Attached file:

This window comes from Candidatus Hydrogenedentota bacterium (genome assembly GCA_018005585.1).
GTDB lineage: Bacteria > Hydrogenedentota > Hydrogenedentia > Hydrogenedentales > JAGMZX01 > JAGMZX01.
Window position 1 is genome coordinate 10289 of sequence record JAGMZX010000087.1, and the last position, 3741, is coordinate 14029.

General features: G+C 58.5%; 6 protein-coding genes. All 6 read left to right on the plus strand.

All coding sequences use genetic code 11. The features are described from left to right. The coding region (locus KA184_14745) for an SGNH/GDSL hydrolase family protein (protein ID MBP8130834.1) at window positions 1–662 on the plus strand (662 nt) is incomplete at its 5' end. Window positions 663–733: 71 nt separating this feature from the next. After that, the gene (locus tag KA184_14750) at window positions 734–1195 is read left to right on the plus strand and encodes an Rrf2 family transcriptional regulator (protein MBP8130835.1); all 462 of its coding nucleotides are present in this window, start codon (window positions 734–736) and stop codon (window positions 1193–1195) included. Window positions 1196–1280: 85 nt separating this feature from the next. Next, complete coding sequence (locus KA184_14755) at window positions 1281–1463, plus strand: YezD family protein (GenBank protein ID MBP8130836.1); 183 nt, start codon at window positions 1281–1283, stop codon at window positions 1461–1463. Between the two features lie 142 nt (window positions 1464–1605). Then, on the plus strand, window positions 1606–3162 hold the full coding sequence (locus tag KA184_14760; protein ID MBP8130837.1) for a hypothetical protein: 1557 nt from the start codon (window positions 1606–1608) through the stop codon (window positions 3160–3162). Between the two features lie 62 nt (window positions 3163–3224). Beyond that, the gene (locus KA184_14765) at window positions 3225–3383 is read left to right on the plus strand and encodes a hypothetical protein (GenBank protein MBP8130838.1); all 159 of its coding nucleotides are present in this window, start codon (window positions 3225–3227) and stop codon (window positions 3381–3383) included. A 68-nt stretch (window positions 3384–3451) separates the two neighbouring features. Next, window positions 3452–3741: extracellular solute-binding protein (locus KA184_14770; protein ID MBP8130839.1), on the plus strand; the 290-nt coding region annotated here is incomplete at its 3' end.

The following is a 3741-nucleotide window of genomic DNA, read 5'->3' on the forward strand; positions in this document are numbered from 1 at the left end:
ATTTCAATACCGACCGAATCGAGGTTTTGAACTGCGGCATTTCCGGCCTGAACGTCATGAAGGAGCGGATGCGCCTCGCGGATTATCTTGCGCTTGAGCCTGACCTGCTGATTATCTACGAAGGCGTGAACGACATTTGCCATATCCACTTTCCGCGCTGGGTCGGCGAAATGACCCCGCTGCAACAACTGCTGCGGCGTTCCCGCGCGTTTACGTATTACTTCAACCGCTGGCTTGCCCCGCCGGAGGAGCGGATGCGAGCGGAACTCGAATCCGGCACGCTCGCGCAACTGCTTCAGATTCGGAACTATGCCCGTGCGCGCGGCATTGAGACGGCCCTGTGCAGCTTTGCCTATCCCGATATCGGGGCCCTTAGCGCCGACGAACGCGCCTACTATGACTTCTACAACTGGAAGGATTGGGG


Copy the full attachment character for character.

This window comes from Candidatus Hydrogenedentota bacterium (genome assembly GCA_018005585.1).
GTDB lineage: Bacteria > Hydrogenedentota > Hydrogenedentia > Hydrogenedentales > JAGMZX01 > JAGMZX01.
Window position 1 is genome coordinate 10289 of sequence record JAGMZX010000087.1, and the last position, 3741, is coordinate 14029.

General features: G+C 58.5%; 6 protein-coding genes. All 6 read left to right on the plus strand.

All coding sequences use genetic code 11. The features are described from left to right. The coding region (locus KA184_14745) for an SGNH/GDSL hydrolase family protein (protein ID MBP8130834.1) at window positions 1–662 on the plus strand (662 nt) is incomplete at its 5' end. Window positions 663–733: 71 nt separating this feature from the next. After that, the gene (locus tag KA184_14750) at window positions 734–1195 is read left to right on the plus strand and encodes an Rrf2 family transcriptional regulator (protein MBP8130835.1); all 462 of its coding nucleotides are present in this window, start codon (window positions 734–736) and stop codon (window positions 1193–1195) included. Window positions 1196–1280: 85 nt separating this feature from the next. Next, complete coding sequence (locus KA184_14755) at window positions 1281–1463, plus strand: YezD family protein (GenBank protein ID MBP8130836.1); 183 nt, start codon at window positions 1281–1283, stop codon at window positions 1461–1463. Between the two features lie 142 nt (window positions 1464–1605). Then, on the plus strand, window positions 1606–3162 hold the full coding sequence (locus tag KA184_14760; protein ID MBP8130837.1) for a hypothetical protein: 1557 nt from the start codon (window positions 1606–1608) through the stop codon (window positions 3160–3162). Between the two features lie 62 nt (window positions 3163–3224). Beyond that, the gene (locus KA184_14765) at window positions 3225–3383 is read left to right on the plus strand and encodes a hypothetical protein (GenBank protein MBP8130838.1); all 159 of its coding nucleotides are present in this window, start codon (window positions 3225–3227) and stop codon (window positions 3381–3383) included. A 68-nt stretch (window positions 3384–3451) separates the two neighbouring features. Next, window positions 3452–3741: extracellular solute-binding protein (locus KA184_14770; protein ID MBP8130839.1), on the plus strand; the 290-nt coding region annotated here is incomplete at its 3' end.

The following is a 3741-nucleotide window of genomic DNA, read 5'->3' on the forward strand; positions in this document are numbered from 1 at the left end:
ATTTCAATACCGACCGAATCGAGGTTTTGAACTGCGGCATTTCCGGCCTGAACGTCATGAAGGAGCGGATGCGCCTCGCGGATTATCTTGCGCTTGAGCCTGACCTGCTGATTATCTACGAAGGCGTGAACGACATTTGCCATATCCACTTTCCGCGCTGGGTCGGCGAAATGACCCCGCTGCAACAACTGCTGCGGCGTTCCCGCGCGTTTACGTATTACTTCAACCGCTGGCTTGCCCCGCCGGAGGAGCGGATGCGAGCGGAACTCGAATCCGGCACGCTCGCGCAACTGCTTCAGATTCGGAACTATGCCCGTGCGCGCGGCATTGAGACGGCCCTGTGCAGCTTTGCCTATCCCGATATCGGGGCCCTTAGCGCCGACGAACGCGCCTACTATGACTTCTACAACTGGAAGGATTGGGG